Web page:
"I WAS driving me bus on m'own route, I've been on it 16 years, and a young lad threw a brick. I don't suppose he was throwing it at me, he was probably throwing at the bus. But unfortunately for me, the window was open and it hit us right in the eye. I was taken to hospital, and a few weeks later the
doctor said the damage was permanent. I can't drive a bus anymore, I lost my licence."
Paul McLauchlin was a Sunderland bus driver. His account of how he lost the sight in one eye is featured in a new video for schools which aims to improve pupil behaviour on public transport, and address related issues such as bullying and citizenship.
The video and a teachers' handbook is being launched today at the city's football Stadium of Light. A sister pack, using the same footage re-cut for an adult audience, is being used by local bus companies as part of their existing driver training.
The initiative for the project, which also includes a code of practice, arose from school governors' concerns about the misbehaviour of pupils on school buses and public transport. They called a meeting with the education authority, the local governors' association, transport providers and schools, which led to the creation of a pupil-behaviour forum.
Dorothy Elliott, who chairs the forum, said: "The transport providers admitted they would like to train their drivers in better pupil-behaviour management, schools wanted more supervision on buses and some kind of training resource for their pupils.
"From these discussions it became quite clear that not only did we require a code of practice for pupils using schoolpublic transport, but there was an urgent training requirement for drivers.
"It was agreed that we commission two training videos, one to be used for driver training and the other for use in school during personal and social education
The forum linked up with the city council's environment department and its 'safer routes to schools' project, and a specialist company was enlisted to produce the video, starring local schools, pupils, and drivers.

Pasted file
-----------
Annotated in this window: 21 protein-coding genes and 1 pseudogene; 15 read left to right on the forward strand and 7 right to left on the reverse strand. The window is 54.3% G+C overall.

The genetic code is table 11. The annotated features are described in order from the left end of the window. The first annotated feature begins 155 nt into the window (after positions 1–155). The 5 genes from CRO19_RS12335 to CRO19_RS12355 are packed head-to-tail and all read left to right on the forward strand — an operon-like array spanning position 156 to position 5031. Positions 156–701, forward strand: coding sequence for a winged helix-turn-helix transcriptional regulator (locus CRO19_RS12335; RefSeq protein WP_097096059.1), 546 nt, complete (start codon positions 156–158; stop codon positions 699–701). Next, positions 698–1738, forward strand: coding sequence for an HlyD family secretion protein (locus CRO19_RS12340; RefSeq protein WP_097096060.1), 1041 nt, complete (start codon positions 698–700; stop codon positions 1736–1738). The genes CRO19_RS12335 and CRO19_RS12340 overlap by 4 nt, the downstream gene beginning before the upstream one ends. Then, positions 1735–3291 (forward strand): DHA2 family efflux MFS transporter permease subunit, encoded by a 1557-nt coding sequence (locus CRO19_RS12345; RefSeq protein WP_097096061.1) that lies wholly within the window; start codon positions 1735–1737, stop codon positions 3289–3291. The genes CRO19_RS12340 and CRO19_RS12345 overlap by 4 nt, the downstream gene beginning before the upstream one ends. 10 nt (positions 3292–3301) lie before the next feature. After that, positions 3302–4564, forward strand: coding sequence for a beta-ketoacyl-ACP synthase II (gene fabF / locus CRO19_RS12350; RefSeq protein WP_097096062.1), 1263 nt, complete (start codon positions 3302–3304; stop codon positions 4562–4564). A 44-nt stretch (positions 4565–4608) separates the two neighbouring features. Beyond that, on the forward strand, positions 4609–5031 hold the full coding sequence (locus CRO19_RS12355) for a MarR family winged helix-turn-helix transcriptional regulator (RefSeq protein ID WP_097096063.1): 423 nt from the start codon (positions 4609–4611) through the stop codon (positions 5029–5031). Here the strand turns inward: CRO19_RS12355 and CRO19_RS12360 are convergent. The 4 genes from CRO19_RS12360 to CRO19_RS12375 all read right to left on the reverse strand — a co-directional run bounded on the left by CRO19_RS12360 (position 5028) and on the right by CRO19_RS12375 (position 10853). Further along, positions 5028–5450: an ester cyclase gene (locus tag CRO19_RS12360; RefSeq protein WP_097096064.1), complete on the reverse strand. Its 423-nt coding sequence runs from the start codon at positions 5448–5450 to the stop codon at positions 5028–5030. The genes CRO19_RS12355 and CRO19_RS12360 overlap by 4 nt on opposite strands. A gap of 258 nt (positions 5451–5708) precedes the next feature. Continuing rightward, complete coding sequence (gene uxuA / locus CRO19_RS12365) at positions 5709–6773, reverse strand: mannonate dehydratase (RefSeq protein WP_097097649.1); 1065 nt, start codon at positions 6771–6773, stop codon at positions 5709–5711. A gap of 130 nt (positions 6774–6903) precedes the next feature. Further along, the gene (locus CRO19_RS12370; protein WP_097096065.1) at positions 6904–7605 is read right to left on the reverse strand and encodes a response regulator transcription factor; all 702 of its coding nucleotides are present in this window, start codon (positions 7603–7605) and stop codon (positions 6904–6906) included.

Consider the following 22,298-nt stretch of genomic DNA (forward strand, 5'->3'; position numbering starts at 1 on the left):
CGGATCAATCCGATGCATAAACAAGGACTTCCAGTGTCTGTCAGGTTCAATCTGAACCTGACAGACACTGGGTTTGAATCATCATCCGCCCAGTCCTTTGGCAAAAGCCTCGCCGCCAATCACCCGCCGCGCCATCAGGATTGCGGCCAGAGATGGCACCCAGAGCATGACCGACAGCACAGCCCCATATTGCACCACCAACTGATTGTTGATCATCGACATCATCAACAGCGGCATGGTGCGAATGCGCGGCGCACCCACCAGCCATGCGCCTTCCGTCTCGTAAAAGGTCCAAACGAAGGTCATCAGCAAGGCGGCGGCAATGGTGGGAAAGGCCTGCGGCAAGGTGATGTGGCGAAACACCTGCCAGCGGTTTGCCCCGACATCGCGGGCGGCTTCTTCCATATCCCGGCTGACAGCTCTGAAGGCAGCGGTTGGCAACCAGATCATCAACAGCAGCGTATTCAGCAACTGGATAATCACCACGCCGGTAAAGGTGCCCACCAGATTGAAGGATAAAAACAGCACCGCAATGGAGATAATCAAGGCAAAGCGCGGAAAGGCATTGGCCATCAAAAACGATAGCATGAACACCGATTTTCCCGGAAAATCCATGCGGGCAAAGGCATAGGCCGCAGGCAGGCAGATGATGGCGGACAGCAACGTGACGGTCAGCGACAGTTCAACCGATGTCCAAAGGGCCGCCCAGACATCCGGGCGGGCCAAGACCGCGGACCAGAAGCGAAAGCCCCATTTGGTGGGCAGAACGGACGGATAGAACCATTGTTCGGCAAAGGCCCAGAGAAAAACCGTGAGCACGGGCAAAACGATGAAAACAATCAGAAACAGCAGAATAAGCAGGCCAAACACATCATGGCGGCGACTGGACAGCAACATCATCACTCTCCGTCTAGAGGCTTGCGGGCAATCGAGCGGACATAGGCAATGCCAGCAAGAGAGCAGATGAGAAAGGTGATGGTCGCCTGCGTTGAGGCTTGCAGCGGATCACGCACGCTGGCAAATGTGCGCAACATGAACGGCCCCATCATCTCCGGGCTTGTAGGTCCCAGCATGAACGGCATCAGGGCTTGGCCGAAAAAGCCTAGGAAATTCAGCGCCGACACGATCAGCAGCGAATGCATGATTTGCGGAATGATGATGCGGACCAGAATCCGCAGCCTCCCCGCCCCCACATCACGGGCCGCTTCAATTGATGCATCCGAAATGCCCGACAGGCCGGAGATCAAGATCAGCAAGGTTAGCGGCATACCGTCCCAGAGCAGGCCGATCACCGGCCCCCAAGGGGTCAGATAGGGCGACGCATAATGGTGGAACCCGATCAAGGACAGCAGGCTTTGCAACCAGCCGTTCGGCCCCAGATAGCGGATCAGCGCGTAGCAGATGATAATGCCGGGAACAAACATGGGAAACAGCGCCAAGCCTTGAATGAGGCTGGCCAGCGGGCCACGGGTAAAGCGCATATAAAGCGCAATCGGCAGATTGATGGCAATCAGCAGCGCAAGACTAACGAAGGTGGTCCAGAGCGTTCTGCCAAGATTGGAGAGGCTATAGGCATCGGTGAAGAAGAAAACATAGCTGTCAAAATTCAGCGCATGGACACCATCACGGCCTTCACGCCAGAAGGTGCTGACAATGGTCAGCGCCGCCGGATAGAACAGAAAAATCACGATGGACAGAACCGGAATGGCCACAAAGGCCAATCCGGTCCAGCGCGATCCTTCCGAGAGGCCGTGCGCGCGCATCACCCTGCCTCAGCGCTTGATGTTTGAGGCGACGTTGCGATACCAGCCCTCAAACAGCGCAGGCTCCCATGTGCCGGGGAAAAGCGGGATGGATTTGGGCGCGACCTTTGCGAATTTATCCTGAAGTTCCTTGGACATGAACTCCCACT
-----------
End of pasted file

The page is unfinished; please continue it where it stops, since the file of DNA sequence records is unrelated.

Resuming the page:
The pound;65,000 cost was covered by bus companies Go Ahead and Stagecoach, plus Nexus, Merlin Communications, and the city's environment department.
The school pack is targeted at the lower secondary (key stage 3) age group as a personal and social education resource, but modules can be used with older pupils in several other subject areas.
Each module revolves around a two-minute video clip illustrating common problems on school buses, which can be used as a starting point for classroom
discussion. Areas covered include bullying, respect for adults, and taking responsibility.
For example, one clip shows an elderly woman's reactions to boisterous pupils pushing and swinging on her seat.
Another points to the financial consequences for bus service providers of fare-dodging tactics such as using other pupils' bus passes.
Amelia Forrester, Sunderland council's principal road safety officer, said the authority would be monitoring the impact of the pack, which is free to the city's schools, and is hopeful it will eventually make a difference.
"Pupil behaviour wasn't always acceptable, and probably likewise for the drivers. The whole purpose of the video and code of practice is to encourage better understanding between pupils and drivers."
Martin Lewis, commercial director for Go North East, part of the Go Ahead group, agrees. Only a minority of pupils are responsible for bad behaviour on buses, but drivers have a part to play too.
"We recognise it isn't just about the kids, but also how we are seen as an operator, and how drivers are seen as indi-
viduals - positively or negatively, according to their own behaviour and the traditions of the situation."
He is hoping the project will lead to more specific input from school experts on managing pupil behaviour, which could be included in driver training.
He added: "We carry hundreds of thousands of school-
children and it's a vital part of our market.
"It's one we want to serve better, with a little more peace and a little less disruption."
The resource pack is available from Merlin communications on 01285 641851